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Network Security Perspective on Coronavirus Preparedness

With the new Coronavirus outbreak starting to dominate the news, I want to go over some cybersecurity effects of a disease like this that you should prepare for.

There are two cybersecurity-related aspects of an emergency like this:

  • Fraud and other ways of how criminals try to take advantage of situations like this.
  • Business continuity preparedness.

In past disasters, we have seen different ways of how criminals try to take advantage of a situation like this:

  1. Fake Donations

Various entitles have already started to register domain names around the name "coronavirus." In past events, we have seen some of these domains being used for fake donation web sites. They may also be used for other less legitimate business purposes like selling overpriced supplies. At this point, all the domains I have seen are parked or not yet active with content, so it is hard to tell what will happen.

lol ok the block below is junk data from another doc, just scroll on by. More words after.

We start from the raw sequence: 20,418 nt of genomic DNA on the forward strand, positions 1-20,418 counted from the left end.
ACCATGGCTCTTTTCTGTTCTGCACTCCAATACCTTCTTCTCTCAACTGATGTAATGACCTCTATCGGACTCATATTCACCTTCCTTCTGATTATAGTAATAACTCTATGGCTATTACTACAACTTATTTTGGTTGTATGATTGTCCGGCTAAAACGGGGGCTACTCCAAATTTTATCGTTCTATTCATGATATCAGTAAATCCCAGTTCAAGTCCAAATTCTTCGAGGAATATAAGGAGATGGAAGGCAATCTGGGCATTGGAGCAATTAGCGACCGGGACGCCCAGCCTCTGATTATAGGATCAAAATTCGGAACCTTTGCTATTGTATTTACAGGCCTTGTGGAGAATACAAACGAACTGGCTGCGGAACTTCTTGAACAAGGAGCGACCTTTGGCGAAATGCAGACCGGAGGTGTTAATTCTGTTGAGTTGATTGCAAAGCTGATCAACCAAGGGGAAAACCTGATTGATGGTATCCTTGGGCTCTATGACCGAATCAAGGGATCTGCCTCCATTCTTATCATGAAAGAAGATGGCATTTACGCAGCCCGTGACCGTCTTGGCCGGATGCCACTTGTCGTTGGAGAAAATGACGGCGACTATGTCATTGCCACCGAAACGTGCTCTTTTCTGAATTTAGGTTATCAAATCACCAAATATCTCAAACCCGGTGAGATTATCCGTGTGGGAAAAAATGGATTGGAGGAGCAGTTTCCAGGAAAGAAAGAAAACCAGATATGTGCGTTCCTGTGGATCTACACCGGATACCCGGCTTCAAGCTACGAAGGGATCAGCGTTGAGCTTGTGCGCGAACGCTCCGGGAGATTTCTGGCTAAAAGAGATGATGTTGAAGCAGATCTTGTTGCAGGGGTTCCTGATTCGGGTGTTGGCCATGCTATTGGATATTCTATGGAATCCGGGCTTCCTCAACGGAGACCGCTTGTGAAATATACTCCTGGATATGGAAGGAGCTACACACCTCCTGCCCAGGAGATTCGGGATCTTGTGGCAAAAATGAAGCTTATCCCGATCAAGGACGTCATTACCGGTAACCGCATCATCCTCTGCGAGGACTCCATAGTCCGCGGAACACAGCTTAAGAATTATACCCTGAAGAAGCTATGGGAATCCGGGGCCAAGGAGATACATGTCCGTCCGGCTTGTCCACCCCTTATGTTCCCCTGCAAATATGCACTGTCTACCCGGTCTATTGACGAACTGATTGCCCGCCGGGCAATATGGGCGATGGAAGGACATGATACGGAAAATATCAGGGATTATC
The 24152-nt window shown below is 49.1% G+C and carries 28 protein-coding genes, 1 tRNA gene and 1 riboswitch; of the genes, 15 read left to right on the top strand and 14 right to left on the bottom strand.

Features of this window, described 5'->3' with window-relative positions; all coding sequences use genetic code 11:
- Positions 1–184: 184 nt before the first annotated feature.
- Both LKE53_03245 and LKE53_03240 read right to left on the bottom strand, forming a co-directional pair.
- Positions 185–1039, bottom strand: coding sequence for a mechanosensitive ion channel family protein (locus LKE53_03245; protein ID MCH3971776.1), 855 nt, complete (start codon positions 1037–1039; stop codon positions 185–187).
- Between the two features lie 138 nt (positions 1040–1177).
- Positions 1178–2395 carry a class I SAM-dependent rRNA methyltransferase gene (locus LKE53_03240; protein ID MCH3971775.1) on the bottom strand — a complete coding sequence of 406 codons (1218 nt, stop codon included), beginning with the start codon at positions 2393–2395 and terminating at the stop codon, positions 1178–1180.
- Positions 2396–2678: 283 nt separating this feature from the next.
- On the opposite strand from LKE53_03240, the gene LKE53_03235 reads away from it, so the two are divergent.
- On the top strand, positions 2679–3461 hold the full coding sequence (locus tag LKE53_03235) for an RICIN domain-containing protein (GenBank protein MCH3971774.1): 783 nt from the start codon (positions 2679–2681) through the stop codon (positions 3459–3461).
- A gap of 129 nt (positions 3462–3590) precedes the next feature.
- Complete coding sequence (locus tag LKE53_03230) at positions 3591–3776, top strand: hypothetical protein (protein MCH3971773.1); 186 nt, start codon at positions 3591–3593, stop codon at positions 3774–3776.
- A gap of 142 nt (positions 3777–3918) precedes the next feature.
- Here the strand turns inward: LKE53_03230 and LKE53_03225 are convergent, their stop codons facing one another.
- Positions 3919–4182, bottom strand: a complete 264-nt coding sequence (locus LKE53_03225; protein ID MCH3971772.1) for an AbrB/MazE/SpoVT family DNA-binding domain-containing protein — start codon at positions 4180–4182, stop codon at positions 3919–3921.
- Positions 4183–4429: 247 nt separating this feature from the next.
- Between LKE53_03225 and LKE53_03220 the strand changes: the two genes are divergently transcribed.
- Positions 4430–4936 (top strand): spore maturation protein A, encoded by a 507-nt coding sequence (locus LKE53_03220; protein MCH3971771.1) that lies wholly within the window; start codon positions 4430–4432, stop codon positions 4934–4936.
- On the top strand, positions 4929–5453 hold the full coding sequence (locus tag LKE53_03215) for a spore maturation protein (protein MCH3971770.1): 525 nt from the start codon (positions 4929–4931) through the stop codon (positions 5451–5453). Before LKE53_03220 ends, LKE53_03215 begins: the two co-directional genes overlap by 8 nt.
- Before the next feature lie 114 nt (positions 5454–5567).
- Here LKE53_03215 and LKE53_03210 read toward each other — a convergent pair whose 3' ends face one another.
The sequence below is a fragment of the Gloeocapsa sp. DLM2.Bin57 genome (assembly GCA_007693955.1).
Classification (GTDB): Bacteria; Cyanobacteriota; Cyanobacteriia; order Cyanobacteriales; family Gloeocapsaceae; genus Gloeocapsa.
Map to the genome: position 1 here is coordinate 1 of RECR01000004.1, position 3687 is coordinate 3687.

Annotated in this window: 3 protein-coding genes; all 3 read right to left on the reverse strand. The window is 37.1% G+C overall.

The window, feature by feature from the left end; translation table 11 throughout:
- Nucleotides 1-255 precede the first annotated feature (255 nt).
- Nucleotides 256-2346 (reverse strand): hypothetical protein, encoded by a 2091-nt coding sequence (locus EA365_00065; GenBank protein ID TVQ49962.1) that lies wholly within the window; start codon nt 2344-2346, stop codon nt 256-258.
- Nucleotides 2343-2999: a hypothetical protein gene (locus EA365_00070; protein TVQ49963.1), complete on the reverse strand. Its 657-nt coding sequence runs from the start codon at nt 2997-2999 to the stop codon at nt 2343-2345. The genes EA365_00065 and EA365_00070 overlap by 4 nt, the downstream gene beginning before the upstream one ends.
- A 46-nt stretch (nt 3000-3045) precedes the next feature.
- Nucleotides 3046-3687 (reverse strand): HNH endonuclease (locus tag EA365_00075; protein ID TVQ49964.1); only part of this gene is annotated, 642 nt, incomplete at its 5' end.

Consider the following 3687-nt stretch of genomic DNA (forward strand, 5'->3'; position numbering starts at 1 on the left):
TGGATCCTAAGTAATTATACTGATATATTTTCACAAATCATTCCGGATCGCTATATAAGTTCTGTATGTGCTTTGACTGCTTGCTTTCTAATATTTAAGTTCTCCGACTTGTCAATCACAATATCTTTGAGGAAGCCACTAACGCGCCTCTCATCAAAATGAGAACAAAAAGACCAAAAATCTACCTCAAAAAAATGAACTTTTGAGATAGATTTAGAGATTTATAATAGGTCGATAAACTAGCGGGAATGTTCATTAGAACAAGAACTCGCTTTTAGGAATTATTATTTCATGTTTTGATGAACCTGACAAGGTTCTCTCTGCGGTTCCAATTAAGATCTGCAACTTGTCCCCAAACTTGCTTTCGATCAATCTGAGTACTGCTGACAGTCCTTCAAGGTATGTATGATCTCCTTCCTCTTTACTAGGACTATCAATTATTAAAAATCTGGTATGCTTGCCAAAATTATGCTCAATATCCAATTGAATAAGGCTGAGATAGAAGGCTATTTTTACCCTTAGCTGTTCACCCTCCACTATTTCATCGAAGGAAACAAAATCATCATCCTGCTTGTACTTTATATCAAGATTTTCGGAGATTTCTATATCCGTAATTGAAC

1. Malware

Malware authors are always looking for new ruses to get people to open their attachment. In the past, we have seen malicious videos and other attachments being used to spread malware.

  1. Fake News

Fake news is not only used to influence elections. Sometimes it is done to attract more eyeballs to a YouTube channel. Be careful who you trust, and don't let sensational news cause you to panic. Panic is not the right state to make sensible decisions.

Please let us know if you see any of this.

From a business continuity perspective, I like the CDC checklist (https://www.cdc.gov/flu/pandemic-resources/pdf/businesschecklist.pdf ). I only highlight some items from it. Another excellent resource is the response plan published by Public Health England: https://assets.publishing.service.gov.uk/government/uploads/system/uploads/attachment_data/file/344695/PI_Response_Plan_13_Aug.pdf